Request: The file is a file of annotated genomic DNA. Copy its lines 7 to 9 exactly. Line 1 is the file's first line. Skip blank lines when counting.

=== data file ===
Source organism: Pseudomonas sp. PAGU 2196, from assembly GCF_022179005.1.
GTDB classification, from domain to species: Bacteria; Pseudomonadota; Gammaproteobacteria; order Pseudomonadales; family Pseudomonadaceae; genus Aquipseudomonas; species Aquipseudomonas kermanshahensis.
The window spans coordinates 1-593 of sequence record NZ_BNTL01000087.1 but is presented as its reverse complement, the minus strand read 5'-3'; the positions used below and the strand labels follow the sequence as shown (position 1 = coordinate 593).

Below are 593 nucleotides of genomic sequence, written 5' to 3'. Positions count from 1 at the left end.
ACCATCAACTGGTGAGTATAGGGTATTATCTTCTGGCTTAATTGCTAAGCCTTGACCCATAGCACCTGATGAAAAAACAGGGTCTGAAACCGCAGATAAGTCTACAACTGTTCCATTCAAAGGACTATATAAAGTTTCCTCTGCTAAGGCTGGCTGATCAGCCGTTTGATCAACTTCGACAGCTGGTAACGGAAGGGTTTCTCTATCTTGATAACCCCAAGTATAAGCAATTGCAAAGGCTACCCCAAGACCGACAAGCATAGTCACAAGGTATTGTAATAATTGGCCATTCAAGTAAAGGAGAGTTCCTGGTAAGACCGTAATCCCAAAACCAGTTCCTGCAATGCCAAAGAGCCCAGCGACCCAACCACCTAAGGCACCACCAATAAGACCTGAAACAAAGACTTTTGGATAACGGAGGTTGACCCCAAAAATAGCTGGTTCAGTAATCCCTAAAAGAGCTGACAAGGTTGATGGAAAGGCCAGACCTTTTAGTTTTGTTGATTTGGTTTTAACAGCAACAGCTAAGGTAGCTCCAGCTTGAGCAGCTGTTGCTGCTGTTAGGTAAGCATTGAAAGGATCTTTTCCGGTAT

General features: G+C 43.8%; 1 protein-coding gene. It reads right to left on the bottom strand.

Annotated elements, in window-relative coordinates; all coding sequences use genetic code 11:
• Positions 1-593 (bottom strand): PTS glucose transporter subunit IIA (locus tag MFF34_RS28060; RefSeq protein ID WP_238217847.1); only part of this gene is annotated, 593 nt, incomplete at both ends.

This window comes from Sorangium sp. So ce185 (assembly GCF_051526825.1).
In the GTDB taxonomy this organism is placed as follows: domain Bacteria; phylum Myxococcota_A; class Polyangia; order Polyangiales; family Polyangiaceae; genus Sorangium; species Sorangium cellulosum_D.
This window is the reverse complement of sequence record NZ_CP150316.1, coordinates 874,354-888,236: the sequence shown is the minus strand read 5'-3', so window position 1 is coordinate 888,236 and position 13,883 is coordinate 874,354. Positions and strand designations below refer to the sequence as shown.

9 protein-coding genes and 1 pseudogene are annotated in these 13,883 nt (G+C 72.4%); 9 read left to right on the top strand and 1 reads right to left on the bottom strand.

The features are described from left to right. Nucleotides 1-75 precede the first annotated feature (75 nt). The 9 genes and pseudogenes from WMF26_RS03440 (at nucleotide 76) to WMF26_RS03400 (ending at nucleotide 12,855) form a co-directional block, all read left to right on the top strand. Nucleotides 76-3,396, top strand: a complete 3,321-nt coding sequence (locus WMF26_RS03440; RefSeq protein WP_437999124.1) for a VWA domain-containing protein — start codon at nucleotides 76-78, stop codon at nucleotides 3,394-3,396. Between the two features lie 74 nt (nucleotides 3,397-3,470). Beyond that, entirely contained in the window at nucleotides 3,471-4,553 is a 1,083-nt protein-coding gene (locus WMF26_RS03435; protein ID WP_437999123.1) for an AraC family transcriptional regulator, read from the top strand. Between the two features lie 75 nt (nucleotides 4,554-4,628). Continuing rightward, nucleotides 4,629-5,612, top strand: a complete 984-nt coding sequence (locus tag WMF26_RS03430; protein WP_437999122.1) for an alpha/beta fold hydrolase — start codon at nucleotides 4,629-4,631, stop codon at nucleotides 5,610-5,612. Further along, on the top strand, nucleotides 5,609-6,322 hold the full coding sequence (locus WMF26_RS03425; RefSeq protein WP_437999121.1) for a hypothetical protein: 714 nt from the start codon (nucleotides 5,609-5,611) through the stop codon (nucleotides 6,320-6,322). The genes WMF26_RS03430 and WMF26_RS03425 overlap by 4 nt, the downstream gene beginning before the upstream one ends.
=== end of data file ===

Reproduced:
Annotated elements, in window-relative coordinates; all coding sequences use genetic code 11:
• Positions 1-593 (bottom strand): PTS glucose transporter subunit IIA (locus tag MFF34_RS28060; RefSeq protein ID WP_238217847.1); only part of this gene is annotated, 593 nt, incomplete at both ends.

This window comes from Sorangium sp. So ce185 (assembly GCF_051526825.1).